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Debate Over Pharmaceutical Funding For Continuing Medical Education

June 25, 2010

Doctor Giving a Medical PresentationThe New York Times reports that the University of Michigan Medical School is the first to announce that, beginning next January, it will no longer take any funding from drug and medical device manufacturers to pay for coursework that doctors must take in order to renew their medical licenses.

University officials voted to eliminate commercial funding in an effort to promote fairness and balance within education. Dr. James O. Woolliscroft, dean of Michigan's medical school, said he "wanted education to be free from bias, to be based on the best evidence and a balanced view of the topic under discussion."

With more than 700 accredited medical education providers in the United States, commercial financing within education has been under increasing scrutiny from academics, medical associations, ethicists and lawmakers. The New York Times points out that in 2007, spending on continuing medical education courses peaked at $2.5 billion nationwide. A record $1.2 billion came from industry funding. The Journal Sentinel adds that a study showed that for every dollar drug companies spent for medical education, $3.56 in revenue was generated for the industry.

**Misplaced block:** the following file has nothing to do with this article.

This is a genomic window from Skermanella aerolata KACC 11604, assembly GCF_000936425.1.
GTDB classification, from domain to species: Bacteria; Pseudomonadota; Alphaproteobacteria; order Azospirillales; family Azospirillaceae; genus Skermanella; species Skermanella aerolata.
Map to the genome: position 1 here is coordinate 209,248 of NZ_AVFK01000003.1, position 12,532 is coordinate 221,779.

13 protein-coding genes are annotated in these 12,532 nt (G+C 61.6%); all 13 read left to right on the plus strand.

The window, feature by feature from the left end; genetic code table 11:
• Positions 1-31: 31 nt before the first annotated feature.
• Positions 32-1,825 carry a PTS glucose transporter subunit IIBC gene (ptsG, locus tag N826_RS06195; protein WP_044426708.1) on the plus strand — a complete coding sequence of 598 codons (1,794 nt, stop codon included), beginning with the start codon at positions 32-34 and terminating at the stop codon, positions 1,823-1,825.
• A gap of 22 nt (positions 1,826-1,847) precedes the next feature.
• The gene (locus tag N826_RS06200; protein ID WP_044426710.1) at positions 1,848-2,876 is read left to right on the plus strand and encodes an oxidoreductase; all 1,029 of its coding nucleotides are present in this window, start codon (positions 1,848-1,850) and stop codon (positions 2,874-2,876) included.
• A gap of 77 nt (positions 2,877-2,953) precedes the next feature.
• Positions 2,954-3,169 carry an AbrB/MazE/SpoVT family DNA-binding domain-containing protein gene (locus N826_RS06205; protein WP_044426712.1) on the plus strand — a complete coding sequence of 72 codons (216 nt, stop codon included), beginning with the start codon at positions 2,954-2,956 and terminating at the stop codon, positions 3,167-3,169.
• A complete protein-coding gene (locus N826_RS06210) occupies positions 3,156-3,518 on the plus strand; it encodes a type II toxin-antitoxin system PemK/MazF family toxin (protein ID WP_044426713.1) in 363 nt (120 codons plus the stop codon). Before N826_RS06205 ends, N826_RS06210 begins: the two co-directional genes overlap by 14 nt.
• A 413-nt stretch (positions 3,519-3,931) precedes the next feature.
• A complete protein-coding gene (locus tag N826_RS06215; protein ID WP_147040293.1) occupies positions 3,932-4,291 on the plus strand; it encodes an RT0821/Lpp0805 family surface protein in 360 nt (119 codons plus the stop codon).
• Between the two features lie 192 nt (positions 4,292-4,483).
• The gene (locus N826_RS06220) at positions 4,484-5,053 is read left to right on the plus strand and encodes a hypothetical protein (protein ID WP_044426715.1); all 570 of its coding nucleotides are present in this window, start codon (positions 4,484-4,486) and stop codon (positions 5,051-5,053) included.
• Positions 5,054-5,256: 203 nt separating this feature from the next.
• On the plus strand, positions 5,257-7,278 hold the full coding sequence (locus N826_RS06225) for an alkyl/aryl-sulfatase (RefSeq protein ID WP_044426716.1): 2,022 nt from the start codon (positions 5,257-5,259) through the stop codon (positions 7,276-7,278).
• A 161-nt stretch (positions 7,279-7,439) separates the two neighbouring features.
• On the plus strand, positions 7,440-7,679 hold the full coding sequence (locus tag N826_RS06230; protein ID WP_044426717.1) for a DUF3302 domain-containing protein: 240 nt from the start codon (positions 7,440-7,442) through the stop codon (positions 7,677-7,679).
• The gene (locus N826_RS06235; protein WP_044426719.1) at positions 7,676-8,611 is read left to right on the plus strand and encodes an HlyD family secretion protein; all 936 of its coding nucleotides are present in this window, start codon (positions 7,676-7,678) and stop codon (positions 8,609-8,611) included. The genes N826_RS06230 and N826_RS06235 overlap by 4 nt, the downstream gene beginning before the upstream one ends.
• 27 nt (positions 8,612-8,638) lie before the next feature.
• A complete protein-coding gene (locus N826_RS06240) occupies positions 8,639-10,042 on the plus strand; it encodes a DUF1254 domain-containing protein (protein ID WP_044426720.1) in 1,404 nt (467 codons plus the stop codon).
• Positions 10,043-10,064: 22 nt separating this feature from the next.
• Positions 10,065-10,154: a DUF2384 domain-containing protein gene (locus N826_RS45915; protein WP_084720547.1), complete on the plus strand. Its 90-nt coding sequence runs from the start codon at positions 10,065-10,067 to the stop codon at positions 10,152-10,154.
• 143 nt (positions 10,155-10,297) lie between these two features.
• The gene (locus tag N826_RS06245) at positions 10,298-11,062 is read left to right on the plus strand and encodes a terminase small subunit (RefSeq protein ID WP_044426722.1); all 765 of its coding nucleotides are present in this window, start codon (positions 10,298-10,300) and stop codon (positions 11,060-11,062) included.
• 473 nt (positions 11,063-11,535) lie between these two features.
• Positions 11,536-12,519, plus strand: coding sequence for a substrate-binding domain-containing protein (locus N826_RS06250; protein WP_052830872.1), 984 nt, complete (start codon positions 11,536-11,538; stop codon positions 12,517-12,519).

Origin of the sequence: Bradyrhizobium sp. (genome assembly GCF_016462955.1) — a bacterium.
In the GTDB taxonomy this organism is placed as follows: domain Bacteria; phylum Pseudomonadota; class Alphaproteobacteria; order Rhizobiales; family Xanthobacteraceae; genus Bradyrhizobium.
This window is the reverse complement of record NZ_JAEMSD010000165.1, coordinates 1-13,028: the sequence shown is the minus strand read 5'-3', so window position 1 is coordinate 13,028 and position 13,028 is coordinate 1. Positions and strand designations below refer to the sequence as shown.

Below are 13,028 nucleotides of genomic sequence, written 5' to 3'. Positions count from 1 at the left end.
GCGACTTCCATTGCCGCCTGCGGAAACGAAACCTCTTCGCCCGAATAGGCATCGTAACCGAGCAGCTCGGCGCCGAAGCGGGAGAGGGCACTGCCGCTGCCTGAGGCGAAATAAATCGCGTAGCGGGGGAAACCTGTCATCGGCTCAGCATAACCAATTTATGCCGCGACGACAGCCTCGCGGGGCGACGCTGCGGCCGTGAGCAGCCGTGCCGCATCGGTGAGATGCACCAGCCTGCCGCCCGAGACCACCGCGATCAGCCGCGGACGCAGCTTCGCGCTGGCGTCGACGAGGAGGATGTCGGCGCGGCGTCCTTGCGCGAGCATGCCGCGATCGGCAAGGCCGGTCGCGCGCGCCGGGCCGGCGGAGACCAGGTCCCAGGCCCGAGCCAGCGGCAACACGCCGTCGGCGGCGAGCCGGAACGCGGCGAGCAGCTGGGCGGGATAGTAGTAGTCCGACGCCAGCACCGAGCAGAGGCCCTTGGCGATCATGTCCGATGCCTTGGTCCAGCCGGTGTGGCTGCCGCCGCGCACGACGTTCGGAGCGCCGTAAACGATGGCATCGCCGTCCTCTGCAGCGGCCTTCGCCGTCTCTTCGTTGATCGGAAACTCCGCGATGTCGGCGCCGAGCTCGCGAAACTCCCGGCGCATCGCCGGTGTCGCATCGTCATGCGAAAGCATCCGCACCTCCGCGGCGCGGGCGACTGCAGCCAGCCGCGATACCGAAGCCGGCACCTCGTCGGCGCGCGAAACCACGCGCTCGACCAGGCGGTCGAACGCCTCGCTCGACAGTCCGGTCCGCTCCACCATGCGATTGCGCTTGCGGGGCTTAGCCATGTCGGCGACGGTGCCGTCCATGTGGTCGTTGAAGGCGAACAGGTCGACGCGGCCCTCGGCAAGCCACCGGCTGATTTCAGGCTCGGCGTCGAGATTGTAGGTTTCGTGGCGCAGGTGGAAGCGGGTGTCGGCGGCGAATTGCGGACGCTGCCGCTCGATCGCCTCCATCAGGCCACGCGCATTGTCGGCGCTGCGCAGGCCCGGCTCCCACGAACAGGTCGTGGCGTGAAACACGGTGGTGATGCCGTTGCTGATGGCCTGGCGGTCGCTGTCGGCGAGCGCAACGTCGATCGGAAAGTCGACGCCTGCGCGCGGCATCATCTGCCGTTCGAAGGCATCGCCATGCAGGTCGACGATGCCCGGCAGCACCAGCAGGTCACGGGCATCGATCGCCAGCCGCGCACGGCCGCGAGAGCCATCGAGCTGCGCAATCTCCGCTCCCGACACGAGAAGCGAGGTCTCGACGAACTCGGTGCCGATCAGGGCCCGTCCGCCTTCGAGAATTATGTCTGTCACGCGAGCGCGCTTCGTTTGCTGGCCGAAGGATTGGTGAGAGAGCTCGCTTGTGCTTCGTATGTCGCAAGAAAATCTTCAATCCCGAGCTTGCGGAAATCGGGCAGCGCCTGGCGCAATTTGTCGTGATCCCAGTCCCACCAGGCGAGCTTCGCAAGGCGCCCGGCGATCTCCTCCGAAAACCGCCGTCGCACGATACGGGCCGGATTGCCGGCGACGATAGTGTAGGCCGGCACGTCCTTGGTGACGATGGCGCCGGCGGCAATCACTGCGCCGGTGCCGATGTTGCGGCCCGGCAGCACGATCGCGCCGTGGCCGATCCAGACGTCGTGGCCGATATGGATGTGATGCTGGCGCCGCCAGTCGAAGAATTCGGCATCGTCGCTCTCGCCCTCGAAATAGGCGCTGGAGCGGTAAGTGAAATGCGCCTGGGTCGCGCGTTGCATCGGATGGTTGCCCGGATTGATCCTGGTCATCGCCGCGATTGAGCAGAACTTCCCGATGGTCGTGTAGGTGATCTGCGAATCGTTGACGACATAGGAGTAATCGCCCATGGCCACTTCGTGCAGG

In efforts to further curb industry bias, the Accreditation Council for Continuing Medical Education said it will not allow pharmaceutical industry employees to present at the American Heart Associate's annual Scientific Sessions, one of the largest medical meetings in the world. The accrediting body for postgraduate medical education also recently announced that it would no longer give doctors credit for attending medical product research presentations by industry employees. Furthermore, another article from The New York Times shows that a recent Congressional report calls on medical journals, schools and the National Institutes of Health to enforce stricter policies on medical ghostwriting, the practice in which researchers sign on as authors to articles that have been developed by third-party medical education companies.

These new restrictions have causes heated public debate. Supporters feels the changes are not enough; whereas, others say the policies will cut physicians off from vital scientific knowledge. "To rule out people who may know the most is ill-advised and counterproductive," said George Lundberg, former editor of the Journal of the American Medical Association, to the Journal Sentinel.


Compiled by Heidi M. Agustin

Sources:

"Debate Over Industry Role In Educating Doctors," nytimes.com, June 23, 2010, Natasha Singer and Duff Wilson

"Drug firms banished from medical talks," jsonline.com, June 16, 2010, John Fauber

"Report Urges More Curbs on Medical Ghostwriting," nytimes.com, June 24, 2010, Natasha Singer

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